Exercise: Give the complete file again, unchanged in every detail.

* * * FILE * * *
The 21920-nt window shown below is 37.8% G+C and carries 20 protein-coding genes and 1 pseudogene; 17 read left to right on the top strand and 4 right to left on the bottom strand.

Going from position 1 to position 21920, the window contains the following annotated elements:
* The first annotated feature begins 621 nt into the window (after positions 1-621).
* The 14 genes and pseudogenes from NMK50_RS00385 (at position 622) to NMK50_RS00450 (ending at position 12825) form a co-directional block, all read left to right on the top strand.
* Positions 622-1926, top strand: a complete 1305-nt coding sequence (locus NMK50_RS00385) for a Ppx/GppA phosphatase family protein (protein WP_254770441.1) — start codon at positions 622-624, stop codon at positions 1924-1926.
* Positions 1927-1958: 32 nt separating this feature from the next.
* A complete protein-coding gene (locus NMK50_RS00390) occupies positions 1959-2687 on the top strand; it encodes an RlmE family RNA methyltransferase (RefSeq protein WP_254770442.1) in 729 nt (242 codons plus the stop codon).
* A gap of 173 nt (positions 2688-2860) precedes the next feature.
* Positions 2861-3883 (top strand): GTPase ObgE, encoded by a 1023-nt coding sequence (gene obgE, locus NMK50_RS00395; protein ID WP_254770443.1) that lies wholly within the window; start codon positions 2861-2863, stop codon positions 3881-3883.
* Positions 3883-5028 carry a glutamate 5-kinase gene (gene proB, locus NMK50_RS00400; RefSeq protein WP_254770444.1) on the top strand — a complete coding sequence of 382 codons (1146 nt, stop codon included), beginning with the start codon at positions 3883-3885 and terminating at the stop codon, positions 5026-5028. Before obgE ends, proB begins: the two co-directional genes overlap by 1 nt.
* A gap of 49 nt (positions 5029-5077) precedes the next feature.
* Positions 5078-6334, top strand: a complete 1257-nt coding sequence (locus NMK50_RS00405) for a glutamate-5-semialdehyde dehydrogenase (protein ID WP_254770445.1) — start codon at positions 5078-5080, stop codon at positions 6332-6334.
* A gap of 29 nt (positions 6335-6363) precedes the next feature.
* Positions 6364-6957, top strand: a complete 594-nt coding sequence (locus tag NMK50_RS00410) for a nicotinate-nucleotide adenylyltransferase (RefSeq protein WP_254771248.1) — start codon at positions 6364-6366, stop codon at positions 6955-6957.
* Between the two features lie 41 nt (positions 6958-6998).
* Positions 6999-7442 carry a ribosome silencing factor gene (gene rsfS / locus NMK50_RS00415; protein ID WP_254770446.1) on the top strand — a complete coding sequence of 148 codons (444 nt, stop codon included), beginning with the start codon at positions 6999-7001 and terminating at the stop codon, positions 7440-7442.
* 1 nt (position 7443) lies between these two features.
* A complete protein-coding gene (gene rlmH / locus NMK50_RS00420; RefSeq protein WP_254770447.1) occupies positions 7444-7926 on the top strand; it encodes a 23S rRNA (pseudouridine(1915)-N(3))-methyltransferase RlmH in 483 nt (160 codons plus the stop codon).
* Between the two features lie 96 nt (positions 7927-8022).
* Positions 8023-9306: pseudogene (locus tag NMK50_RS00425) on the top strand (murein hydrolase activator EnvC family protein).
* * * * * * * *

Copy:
The 21920-nt window shown below is 37.8% G+C and carries 20 protein-coding genes and 1 pseudogene; 17 read left to right on the top strand and 4 right to left on the bottom strand.

Going from position 1 to position 21920, the window contains the following annotated elements:
* The first annotated feature begins 621 nt into the window (after positions 1-621).
* The 14 genes and pseudogenes from NMK50_RS00385 (at position 622) to NMK50_RS00450 (ending at position 12825) form a co-directional block, all read left to right on the top strand.
* Positions 622-1926, top strand: a complete 1305-nt coding sequence (locus NMK50_RS00385) for a Ppx/GppA phosphatase family protein (protein WP_254770441.1) — start codon at positions 622-624, stop codon at positions 1924-1926.
* Positions 1927-1958: 32 nt separating this feature from the next.
* A complete protein-coding gene (locus NMK50_RS00390) occupies positions 1959-2687 on the top strand; it encodes an RlmE family RNA methyltransferase (RefSeq protein WP_254770442.1) in 729 nt (242 codons plus the stop codon).
* A gap of 173 nt (positions 2688-2860) precedes the next feature.
* Positions 2861-3883 (top strand): GTPase ObgE, encoded by a 1023-nt coding sequence (gene obgE, locus NMK50_RS00395; protein ID WP_254770443.1) that lies wholly within the window; start codon positions 2861-2863, stop codon positions 3881-3883.
* Positions 3883-5028 carry a glutamate 5-kinase gene (gene proB, locus NMK50_RS00400; RefSeq protein WP_254770444.1) on the top strand — a complete coding sequence of 382 codons (1146 nt, stop codon included), beginning with the start codon at positions 3883-3885 and terminating at the stop codon, positions 5026-5028. Before obgE ends, proB begins: the two co-directional genes overlap by 1 nt.
* A gap of 49 nt (positions 5029-5077) precedes the next feature.
* Positions 5078-6334, top strand: a complete 1257-nt coding sequence (locus NMK50_RS00405) for a glutamate-5-semialdehyde dehydrogenase (protein ID WP_254770445.1) — start codon at positions 5078-5080, stop codon at positions 6332-6334.
* A gap of 29 nt (positions 6335-6363) precedes the next feature.
* Positions 6364-6957, top strand: a complete 594-nt coding sequence (locus tag NMK50_RS00410) for a nicotinate-nucleotide adenylyltransferase (RefSeq protein WP_254771248.1) — start codon at positions 6364-6366, stop codon at positions 6955-6957.
* Between the two features lie 41 nt (positions 6958-6998).
* Positions 6999-7442 carry a ribosome silencing factor gene (gene rsfS / locus NMK50_RS00415; protein ID WP_254770446.1) on the top strand — a complete coding sequence of 148 codons (444 nt, stop codon included), beginning with the start codon at positions 6999-7001 and terminating at the stop codon, positions 7440-7442.
* 1 nt (position 7443) lies between these two features.
* A complete protein-coding gene (gene rlmH / locus NMK50_RS00420; RefSeq protein WP_254770447.1) occupies positions 7444-7926 on the top strand; it encodes a 23S rRNA (pseudouridine(1915)-N(3))-methyltransferase RlmH in 483 nt (160 codons plus the stop codon).
* Between the two features lie 96 nt (positions 7927-8022).
* Positions 8023-9306: pseudogene (locus tag NMK50_RS00425) on the top strand (murein hydrolase activator EnvC family protein).